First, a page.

581BC one year before the battle of Thermopylae a Greek spy discovers that the Persian king Xerxes has assembled his army to invade Greece. The Xerxes plan was to burn the Greek city state Athens to the ground. When the Athenians discovered the intention of the Xerxes they quickly realized that they are going to need help. Despite their poor relations the Athenians reach their one of the major regional rival Spartans for help. Before deciding whether to help the Athenians the Spartans consult the Oracle (one of the most sacred Greek shrines). According to them the death & sacrifice of Leonidas will save the Sparta and Leonidas agreed to help the Athenians to battle the Persians as he believed that he is the descendant of Heracles and Gods have chosen him to save Sparta. The counsel of Sparta isn’t convinced and allows Leonidas to take a minimal force of 300(all with father and son) chosen by him.

Before the battle of Thermopylae, Xerxes sent a messenger to negotiate with the king Leonidas.
Messenger:
Don’t be stupid Spartans, lay down your weapons or prepare to die, you are facing the largest and the strongest army ever assembled, our arrows will blot out the sun.
One of the Spartan: Then we shall have our battle in the shade.

The Spartans used their shields to avoid the barrage of Persian arrows.

Stuck in the narrow pass the Persians could not break the human walls(phalanx) of the Spartans and were slaughtered.

Sooner the Persians began to realize that it was not the best of the idea to launch themselves on the Spartans waves after waves.

End of the day the Spartans killed many and lost few which gave them a hope of Victory, on the other side Persians were trying to find a way to surround the Greeks land force from behind.
Next morning Spartans and the Athenians took their respective positions prepared for the second Persian attack. In the noon Xerxes decided to march 10,000 of his best fighters (also known as the immortals) to the front.

Xerxes believed that the immortals will end the action, but the Spartan phalanx were so rock steady that even the immortals were not able to break it and were killed. One of the main reasons of failure of the immortals was that they had never faced such a highly skilled, trained and tactically flexible fighters like Spartans.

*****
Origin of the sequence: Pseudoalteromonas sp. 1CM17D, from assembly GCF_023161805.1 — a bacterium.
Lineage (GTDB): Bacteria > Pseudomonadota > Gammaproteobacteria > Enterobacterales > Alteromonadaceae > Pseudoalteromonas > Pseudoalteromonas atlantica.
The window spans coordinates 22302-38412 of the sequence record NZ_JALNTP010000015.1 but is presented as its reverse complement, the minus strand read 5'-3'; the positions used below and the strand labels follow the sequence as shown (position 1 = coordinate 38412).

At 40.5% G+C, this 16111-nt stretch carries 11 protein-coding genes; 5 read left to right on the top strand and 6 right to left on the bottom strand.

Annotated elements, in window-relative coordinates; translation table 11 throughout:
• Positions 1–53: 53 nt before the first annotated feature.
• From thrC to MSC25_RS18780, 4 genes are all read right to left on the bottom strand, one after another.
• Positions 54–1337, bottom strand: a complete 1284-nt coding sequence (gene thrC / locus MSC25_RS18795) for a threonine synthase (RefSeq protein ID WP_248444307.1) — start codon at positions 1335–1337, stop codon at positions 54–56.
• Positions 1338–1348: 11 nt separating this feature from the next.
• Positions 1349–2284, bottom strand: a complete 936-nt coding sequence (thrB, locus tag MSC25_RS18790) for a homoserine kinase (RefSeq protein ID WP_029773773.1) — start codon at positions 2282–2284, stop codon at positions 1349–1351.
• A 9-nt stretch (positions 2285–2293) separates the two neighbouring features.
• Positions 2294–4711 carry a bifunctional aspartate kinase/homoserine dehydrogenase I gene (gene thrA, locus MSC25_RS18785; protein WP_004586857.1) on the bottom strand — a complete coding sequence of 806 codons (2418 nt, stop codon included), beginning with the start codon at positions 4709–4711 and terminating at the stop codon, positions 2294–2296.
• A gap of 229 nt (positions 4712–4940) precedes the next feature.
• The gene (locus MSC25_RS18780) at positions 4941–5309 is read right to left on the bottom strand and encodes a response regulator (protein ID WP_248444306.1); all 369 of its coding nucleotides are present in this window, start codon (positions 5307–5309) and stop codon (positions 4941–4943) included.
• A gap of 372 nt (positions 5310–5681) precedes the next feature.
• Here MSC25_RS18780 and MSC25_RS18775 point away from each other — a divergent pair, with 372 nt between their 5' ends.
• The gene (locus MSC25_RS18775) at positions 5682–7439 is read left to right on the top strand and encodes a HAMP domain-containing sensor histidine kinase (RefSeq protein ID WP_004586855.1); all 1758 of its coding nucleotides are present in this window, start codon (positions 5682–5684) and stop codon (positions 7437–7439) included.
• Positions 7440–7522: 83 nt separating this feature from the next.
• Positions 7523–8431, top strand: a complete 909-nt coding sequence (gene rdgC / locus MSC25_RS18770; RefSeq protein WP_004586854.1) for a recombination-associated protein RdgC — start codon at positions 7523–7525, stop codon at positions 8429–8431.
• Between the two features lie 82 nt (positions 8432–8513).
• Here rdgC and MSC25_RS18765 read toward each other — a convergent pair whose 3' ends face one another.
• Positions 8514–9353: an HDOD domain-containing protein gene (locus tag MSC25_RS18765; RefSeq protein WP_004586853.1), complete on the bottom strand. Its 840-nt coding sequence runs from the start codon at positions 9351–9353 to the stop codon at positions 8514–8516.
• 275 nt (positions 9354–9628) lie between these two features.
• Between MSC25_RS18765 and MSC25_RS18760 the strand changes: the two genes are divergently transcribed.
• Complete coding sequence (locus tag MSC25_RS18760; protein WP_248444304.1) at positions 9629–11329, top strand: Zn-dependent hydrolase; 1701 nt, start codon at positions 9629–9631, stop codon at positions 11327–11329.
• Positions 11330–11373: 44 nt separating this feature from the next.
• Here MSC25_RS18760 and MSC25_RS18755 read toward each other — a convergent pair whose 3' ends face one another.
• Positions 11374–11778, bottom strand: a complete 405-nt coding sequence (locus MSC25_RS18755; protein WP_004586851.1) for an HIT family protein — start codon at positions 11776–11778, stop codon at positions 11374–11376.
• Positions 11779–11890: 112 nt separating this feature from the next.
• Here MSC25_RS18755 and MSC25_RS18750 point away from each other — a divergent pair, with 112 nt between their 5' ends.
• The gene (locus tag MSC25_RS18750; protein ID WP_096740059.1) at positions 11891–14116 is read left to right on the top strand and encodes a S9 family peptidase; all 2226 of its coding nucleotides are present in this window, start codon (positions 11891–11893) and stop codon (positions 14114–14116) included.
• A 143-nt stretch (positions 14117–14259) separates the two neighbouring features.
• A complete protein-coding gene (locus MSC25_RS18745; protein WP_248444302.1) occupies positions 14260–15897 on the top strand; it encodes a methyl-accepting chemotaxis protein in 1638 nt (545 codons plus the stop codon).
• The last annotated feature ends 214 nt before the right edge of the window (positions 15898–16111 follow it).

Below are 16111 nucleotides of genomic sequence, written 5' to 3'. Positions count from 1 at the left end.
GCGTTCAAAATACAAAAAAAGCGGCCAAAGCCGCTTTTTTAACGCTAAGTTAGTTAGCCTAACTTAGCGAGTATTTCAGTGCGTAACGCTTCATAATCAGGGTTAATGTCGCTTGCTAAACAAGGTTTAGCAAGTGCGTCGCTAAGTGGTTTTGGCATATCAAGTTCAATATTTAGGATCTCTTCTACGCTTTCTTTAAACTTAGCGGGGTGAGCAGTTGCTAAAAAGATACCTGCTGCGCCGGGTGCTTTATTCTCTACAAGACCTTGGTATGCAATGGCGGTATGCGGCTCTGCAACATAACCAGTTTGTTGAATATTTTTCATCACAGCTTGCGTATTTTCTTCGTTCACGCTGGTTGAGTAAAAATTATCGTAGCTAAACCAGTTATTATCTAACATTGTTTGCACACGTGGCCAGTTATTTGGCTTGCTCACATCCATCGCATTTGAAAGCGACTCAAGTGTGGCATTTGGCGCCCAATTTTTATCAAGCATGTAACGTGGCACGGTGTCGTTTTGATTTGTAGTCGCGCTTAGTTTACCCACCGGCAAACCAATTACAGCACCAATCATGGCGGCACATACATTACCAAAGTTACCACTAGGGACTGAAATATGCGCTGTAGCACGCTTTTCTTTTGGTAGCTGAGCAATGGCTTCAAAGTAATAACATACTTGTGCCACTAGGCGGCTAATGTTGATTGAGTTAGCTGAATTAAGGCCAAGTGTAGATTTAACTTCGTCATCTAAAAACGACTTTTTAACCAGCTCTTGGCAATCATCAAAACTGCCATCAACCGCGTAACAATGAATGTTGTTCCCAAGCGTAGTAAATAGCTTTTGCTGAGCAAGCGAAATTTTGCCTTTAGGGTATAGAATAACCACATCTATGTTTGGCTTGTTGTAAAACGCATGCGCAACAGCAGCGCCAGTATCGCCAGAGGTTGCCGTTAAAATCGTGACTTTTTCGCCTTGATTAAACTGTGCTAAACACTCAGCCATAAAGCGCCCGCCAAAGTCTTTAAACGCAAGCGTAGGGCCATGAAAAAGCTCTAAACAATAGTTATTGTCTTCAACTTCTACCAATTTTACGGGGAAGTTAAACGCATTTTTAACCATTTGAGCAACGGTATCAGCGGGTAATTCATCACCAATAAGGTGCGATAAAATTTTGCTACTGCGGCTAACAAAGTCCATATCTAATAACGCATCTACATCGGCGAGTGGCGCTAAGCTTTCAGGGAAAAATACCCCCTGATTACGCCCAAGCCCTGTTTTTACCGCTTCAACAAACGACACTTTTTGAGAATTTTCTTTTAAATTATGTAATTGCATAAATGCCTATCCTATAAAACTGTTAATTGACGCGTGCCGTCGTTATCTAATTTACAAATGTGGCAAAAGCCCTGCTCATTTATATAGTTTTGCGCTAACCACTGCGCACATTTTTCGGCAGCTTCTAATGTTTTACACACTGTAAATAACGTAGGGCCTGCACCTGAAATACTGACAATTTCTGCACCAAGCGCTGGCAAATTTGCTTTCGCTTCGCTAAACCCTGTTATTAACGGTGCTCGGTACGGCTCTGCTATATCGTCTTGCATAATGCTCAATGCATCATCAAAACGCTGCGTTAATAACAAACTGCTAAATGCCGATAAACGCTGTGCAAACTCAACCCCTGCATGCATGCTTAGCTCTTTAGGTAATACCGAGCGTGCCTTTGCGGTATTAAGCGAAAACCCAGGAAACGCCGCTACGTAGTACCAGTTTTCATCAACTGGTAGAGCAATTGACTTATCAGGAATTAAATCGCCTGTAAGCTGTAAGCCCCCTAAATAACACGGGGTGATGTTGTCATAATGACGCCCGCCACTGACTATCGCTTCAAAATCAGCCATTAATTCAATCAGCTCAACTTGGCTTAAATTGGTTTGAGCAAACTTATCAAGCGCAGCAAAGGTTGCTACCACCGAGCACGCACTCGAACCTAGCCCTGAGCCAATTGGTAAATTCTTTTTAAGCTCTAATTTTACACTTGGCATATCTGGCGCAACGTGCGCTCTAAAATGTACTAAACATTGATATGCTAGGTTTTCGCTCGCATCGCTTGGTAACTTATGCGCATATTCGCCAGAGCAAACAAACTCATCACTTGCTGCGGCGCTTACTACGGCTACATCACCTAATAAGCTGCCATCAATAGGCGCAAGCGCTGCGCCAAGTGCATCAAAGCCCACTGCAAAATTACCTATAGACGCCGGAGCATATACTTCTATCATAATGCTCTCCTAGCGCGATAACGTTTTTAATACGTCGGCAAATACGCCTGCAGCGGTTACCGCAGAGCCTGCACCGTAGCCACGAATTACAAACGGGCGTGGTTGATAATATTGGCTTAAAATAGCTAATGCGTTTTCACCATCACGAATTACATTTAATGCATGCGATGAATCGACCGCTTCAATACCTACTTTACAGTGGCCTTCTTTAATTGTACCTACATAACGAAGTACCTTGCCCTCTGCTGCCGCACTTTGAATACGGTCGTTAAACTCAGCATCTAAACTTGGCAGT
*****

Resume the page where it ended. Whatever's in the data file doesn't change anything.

After 2 days the Persian body count was enormous.

After the second day of battle a Greek traitor named Ephialtis revealed the goat path to Xerxes in order to get rich quickly. Seeing that he can’t penetrate the Greek defense, he decided to use the path and ordered 10,000 of his soldiers to march and climb up the hill in the dark to surround the Greeks from behind. But this path was not unknown to Leonidas. Before the first day of the attack Leonidas had stationed 1000 people(Phoceans) in the pass. But when the Persian approached the Phocean land, the defending force was missing. Now the Persians have a unhindered path. By this time the Leonidas was doomed from above and behind. In the mid of the night Leonidas knew that the Phoceans have deserted the path.

Knowing that he has been out flanked, he decided to order his army to retreat, leaving only around 300 Spartans.

By the dawn all of the Greek troop retreated except Spartans and around 700 soldiers from Greek city state of Thespia as they decided to fight with the Spartans to the death(very few know about this). Now Leonidas and his 1000 men were surrounded by the 10s of thousands of Persians. Cleaned and prepared for the battle the Spartan took the field for the one last time. Third day fight began and the Spartans & Thespians fought like mad, they had nothing to lose as they were destined to death. After some time all the Spears & Swords of the Greeks were broken and they were fighting with whatever they could.